Audio is key to bringing natural history stories to life, say filmmakers who have used Dolby Atmos to enhance their films.

Taking audiences on a lifelike journey is what makes Dolby Atmos impactful and innovative, said wildlife filmmakers at the Wildscreen Festival in Bristol earlier this month.

Wildscreen Festival

Wildscreen Festival

Source: Wildscreen Org / Jon Craig

“Dolby Atmos enables hyper immersive experiences in our storytelling, it is better than real life,” said BBC Earth Films Producer Stephen McDonogh, whose credits include Walking with Dinosaurs, One Life and Enchanted Kingdom.

With growing global competition for filmmakers, it’s critical to use all the toys in the box, McDonogh said.

He added that producers must be ambitious with audio because it adds depth to content, giving it the best chance to stand up against theatrical films.

McDonogh said: “Atmos has raised the bar and come at a very good time for the industry alongside 4K which adds more to the quality of the image. Together they are powerful storytelling devices.”

Challenging the creatives
Cinematographer Mark Deeble and Producer Victoria Stone, the Co-Directors of wildlife feature film The Elephant Queen, have worked together in Africa for over 30 years on telling wildlife stories. Both agreed that amplifying the natural sounds of the wilderness is incredibly powerful in storytelling.

Deeble said: “You have to future proof the films you’re making. When we started shooting The Elephant Queen eight years ago we would upgrade our cameras to the latest RED camera when they introduced the Epic Dragon for 6K.

“When it came to the sound side, Tim Owen from Wounded Buffalo said we have to be working in Dolby Atmos and we were blown away by what it sounded like.”

At the time, Deeble and Stone recognised the opportunities immersive soundscape experiences would offer audiences and eight years on Deeble confirmed this: “We have not regretted either decision.”

Wounded Buffalo founding member Tom Owens is a sound editor having recently worked on Planet Earth II and Blue Planet II as well as currently working on Netflix’s Our Planet.

He told delegates his first experience with Dolby Atmos has been nothing short of rewarding. “Atmos in many ways is what I thought 5.1 [surround sound] was going to be but it just didn’t deliver, the technology wasn’t there yet.”

“Dolby Atmos enables hyper immersive experiences in our storytelling, it is better than real life” – Stephen McDonogh, BBC Earth

Dubbing Mixer at Wounded Buffalo, Ben Peace added: “Mixing in Dolby Atmos is not as daunting having gone from stereo to 5.1 mixing.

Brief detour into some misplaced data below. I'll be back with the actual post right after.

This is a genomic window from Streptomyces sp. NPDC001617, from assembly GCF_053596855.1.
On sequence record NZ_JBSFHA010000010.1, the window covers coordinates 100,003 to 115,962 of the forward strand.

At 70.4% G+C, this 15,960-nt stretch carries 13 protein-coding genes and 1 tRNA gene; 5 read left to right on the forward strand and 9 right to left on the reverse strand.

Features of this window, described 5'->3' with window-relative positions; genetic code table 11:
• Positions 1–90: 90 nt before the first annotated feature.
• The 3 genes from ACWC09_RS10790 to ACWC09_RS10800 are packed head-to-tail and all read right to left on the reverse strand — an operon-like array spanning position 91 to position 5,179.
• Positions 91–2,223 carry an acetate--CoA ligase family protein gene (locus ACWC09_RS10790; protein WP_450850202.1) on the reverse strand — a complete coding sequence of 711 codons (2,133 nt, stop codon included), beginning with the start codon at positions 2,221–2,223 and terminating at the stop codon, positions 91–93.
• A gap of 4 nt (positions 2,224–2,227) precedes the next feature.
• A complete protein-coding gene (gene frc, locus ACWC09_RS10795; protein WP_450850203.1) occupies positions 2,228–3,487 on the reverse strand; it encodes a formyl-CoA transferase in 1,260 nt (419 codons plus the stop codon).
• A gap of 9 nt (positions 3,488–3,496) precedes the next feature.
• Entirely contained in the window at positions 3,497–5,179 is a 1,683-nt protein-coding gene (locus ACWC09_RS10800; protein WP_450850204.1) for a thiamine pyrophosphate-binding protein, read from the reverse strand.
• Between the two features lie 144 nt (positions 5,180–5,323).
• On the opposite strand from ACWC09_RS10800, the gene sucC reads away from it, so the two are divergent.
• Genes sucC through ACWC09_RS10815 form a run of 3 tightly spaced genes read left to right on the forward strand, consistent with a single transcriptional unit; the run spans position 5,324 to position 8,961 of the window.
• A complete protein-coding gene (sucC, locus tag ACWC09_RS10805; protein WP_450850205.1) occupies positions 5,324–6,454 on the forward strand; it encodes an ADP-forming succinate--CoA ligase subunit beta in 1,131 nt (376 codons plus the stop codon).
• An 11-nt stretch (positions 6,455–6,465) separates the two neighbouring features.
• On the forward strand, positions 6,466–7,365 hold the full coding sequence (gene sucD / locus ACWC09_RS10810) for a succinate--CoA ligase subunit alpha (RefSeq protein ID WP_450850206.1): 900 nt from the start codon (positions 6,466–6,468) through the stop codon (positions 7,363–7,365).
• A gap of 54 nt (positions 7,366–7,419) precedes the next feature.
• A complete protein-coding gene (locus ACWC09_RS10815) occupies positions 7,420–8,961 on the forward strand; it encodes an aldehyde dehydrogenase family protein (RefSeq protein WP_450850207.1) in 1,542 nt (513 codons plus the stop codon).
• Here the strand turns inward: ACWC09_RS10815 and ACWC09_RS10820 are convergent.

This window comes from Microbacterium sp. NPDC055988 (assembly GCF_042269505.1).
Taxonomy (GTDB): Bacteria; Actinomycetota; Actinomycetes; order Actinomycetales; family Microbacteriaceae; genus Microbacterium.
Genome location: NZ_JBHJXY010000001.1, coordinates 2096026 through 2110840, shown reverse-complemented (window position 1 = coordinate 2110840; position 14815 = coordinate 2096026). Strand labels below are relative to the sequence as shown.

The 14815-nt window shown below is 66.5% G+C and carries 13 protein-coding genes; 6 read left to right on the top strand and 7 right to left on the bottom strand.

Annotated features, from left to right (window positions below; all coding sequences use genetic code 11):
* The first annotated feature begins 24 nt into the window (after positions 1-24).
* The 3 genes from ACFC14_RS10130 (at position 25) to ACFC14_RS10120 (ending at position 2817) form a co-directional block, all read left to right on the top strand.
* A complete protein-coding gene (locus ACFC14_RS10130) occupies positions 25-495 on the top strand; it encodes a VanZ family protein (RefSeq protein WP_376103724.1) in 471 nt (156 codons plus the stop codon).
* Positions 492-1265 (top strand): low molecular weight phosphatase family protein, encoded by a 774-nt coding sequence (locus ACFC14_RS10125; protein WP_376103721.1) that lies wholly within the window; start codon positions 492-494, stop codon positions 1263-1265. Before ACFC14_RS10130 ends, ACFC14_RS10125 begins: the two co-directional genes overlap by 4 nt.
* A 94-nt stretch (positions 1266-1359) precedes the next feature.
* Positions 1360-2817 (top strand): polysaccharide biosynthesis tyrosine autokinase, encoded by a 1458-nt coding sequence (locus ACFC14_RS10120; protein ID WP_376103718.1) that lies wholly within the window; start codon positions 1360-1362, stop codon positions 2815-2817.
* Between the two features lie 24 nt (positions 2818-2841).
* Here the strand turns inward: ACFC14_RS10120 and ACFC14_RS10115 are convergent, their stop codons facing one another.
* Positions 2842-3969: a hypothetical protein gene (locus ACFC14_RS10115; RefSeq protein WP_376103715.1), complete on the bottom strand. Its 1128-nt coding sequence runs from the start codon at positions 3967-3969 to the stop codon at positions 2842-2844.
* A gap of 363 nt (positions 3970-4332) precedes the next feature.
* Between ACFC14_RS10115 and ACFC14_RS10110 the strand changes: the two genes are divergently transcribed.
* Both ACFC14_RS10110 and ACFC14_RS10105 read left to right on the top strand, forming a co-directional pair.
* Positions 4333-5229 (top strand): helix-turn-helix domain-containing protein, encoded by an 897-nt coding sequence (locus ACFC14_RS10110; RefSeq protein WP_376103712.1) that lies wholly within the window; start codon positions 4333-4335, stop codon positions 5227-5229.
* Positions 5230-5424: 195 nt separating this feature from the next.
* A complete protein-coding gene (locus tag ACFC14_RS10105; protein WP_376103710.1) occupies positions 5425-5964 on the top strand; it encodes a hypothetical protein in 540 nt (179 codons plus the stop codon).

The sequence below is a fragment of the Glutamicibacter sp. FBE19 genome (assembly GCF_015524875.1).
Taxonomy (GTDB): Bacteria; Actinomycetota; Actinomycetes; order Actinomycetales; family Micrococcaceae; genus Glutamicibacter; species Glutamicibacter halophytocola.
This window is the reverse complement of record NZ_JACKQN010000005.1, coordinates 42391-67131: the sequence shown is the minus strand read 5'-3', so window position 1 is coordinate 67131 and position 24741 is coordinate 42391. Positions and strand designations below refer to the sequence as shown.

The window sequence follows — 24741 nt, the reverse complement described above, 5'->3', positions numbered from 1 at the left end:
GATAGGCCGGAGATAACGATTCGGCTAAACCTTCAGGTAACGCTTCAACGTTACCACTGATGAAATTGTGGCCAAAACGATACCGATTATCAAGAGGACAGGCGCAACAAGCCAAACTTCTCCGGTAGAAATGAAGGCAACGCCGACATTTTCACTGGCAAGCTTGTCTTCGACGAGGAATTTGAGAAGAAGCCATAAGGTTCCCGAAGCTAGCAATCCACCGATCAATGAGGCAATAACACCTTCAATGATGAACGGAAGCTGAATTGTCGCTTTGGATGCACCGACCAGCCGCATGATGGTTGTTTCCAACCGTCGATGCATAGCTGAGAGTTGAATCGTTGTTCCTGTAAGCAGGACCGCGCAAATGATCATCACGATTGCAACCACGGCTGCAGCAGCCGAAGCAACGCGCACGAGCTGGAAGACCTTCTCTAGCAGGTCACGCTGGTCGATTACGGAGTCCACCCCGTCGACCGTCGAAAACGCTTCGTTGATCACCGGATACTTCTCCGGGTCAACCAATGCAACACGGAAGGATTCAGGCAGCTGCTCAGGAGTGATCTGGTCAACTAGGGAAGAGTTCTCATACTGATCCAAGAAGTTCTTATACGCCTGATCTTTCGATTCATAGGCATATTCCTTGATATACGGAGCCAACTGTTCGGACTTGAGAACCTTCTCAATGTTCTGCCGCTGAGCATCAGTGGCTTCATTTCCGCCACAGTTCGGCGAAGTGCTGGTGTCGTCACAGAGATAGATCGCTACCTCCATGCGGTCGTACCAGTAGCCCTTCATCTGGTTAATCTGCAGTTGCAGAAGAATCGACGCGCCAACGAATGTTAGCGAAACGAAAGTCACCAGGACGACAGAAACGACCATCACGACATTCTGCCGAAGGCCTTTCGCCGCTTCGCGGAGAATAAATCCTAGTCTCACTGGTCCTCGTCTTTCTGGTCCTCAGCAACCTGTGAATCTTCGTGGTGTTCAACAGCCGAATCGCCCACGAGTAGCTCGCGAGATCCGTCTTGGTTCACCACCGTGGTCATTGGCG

“It is really fun to do and will soon become the norm, adding height as well as surround sound mixing information makes for the best audio experience.”

The Elephant Queen

The Elephant Queen

Source: The Elephant Queen

Owens and his team built the mix and sound design for The Elephant Queen which had to be realistic. Stone emphasised the importance of “keeping technology in its place and not to be inhibited by it.”

She explains the range of tools now available to film makers can offer audiences truly immersive experiences, but they shouldn’t dominate the storytelling.

Immersive audio can make content hyper real, which can be too much for audiences, Stone said.

Comparisons are often drawn between 3D and immersive, however Stone predicted immersive storytelling will surpass 3D. In fact it probably already has, she said: “Atmos is what we didn’t see with 3D and it didn’t grow because it couldn’t evolve with the glasses.”

Dolby Atmos is a movement of sound engineering where the audience is “completely encompassed by sound,” said Dolby Senior Sound Consultant James Shannon.

Shannon has worked on providing the mastering and support for sound mixing on over 160 films including Lord of the Rings and Harry Potter. The opportunities Atmos enables for creativity is far greater than 5.1 or 7.1 surround sound commonly used in home theatres, Shannon explained.

“There are 1,100 theatrical releases [using Dolby Atmos] and this is growing. In the home, VOD and OTT services have over 400 releases.”

The unique difference with Atmos is that the audio system is object based rather than channel based.

Shannon said: “It’s engineering innovation for content creators. The object-based audio means precise placement and movement of sound that is adaptive to any playback environment and means creative flexibility.

“It is more realistic with sound over head and bouncing off the ceiling.”

The growing competition from Netflix and Amazon as well as new competitors like Disney launching a streaming service is driving take up of Dolby Atmos, Deeble said: “We are seeing a slight change in commissioning and it’s all about delivering content for the consumer and making it the best they can receive.”

Ultimately, McDonogh said it is all about storytelling. Atmos helps to raise that bar, using immersive audio to bring stories to life.

“Take away the picture and with Atmos audiences can follow the story with an audio experience. We are seeing how far we can go with that in terms of narrative. If you’re hearing it you don’t need to see pictures because you can imagine it,” McDonogh said.